Will lobbyists impact super-committee's findings?
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The debt ceiling deal finalized almost three weeks ago raised the debt limit, cut spending, and created a twelve-member debt super-committee tasked with finding ways to cut the long-term deficit by at least $1.2 trillion. The super-committee members – three from both parties and from both Houses of Congress – were picked by Congressional leaders.
Not surprisingly, it didn’t take long for the massive Washington lobbying machine to turn its sights to the super-committee members. As the twelve people who arguably will have the most say in the largest package of spending cuts in U.S. history, lobbyists are scrambling to ensure their clients aren’t the hardest hit. This is often the story behind expensive and sometimes wasteful programs; and why government spending is difficult to cut. There is always a constituency for spending that will fight tooth and nail to maintain funding for their particular cause. This occurs even amid wide public support for spending cuts to tackle our debt and deficit problems – a phenomenon attributable to the “not in my backyard” syndrome. People want cuts until it affects them.
Now that the members of the supercommittee have been named, lobbyists have begun strategizing in earnest. And they’ve got their sights set beyond just the elite 12.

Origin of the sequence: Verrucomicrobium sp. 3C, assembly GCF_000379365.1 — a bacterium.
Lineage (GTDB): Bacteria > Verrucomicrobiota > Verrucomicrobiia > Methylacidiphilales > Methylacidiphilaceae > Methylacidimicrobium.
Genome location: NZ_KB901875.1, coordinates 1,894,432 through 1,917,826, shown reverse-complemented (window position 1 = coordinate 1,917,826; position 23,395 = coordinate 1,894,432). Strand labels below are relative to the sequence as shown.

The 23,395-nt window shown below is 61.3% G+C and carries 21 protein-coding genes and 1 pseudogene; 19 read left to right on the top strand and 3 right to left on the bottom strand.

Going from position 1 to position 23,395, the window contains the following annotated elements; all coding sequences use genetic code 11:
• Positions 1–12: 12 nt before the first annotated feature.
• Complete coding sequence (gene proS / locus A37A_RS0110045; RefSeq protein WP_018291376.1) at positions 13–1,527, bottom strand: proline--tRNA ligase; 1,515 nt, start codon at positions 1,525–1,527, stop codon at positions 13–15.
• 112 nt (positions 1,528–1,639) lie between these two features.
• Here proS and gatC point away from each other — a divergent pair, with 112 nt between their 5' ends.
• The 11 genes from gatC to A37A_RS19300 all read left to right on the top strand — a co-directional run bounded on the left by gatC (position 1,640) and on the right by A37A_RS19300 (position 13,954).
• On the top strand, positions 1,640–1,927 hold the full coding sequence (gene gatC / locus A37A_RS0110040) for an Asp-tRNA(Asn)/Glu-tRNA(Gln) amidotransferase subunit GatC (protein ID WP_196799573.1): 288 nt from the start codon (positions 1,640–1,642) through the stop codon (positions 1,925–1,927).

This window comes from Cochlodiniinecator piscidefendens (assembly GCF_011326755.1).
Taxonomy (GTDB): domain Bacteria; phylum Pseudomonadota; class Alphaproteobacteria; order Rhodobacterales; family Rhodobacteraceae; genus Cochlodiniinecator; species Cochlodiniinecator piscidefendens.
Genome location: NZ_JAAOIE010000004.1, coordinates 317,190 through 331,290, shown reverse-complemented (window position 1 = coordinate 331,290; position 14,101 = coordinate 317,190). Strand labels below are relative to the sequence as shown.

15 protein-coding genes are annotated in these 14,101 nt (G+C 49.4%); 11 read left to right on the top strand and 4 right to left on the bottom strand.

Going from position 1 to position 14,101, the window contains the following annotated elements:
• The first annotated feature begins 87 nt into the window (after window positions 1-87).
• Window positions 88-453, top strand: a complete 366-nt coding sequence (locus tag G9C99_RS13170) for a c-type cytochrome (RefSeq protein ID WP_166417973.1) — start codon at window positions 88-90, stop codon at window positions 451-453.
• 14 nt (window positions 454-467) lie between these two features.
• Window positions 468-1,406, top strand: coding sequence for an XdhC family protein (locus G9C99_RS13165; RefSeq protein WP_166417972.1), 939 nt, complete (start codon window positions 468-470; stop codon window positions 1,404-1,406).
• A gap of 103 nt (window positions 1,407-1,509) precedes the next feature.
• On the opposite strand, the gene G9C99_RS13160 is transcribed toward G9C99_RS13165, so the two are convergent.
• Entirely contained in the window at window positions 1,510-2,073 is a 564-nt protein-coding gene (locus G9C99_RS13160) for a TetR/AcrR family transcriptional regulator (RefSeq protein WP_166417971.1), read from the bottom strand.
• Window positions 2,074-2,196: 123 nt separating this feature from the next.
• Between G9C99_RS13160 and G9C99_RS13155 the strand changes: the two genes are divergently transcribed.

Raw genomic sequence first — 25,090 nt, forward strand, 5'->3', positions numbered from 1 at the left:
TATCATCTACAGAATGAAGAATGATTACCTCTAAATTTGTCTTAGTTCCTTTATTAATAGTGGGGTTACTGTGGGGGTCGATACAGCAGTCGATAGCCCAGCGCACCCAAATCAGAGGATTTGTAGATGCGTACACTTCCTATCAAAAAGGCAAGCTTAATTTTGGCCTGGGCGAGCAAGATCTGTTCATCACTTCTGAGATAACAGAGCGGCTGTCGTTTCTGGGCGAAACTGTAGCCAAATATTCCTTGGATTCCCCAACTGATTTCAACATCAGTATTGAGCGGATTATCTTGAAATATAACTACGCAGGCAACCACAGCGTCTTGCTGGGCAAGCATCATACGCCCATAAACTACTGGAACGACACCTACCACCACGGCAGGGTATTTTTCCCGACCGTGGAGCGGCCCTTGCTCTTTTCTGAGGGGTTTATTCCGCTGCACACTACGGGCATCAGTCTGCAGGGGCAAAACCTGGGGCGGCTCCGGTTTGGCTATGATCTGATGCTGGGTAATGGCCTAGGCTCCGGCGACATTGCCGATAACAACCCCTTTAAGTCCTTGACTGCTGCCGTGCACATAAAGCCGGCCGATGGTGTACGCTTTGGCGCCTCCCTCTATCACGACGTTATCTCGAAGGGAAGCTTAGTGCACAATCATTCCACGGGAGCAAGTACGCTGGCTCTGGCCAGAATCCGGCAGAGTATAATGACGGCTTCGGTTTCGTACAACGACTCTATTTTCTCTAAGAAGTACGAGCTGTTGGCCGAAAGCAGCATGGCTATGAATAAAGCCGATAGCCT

Several lobbyists said they are focused on the committees of jurisdiction that have until Oct. 4 to send their recommendations to the debt panel as the first line of defense to keep their clients’ interests off the chopping block.
And while, fortunately, the super-committee isn’t going to be as easy to lobby as interest groups are used to, this won’t stop anybody from trying.
Lobby shops and their clients are fast realizing that a full frontal assault on Congress’s budget-slashing supercommittee may not be a fruitful strategy — particularly as some committee members and senior congressional staffers suggest that K Street won’t be terribly welcome at their negotiating table.
K Street’s worry is that it won’t be business as usual in Washington, where lobbyists famously enjoy open access to lawmakers.
Not that K Street won’t try.
Lobbying firms most likely will make their cases to congressional leaders and congressional members who are close to supercommittee members, but not to members of the joint panel themselves, Leonard said. Powerful as it is, the panel must still win approval for its decisions from Congress as a whole.
As the super-committee begins its work to tackle the most important issue facing the country, we can only hope it won’t go about it as “business as usual.” Members must put aside concerns about reelection or attempts to appease special interest groups and focus on solving the nation’s severe fiscal imbalance. Our economy faces unprecedented challenges that will require unprecedented solutions.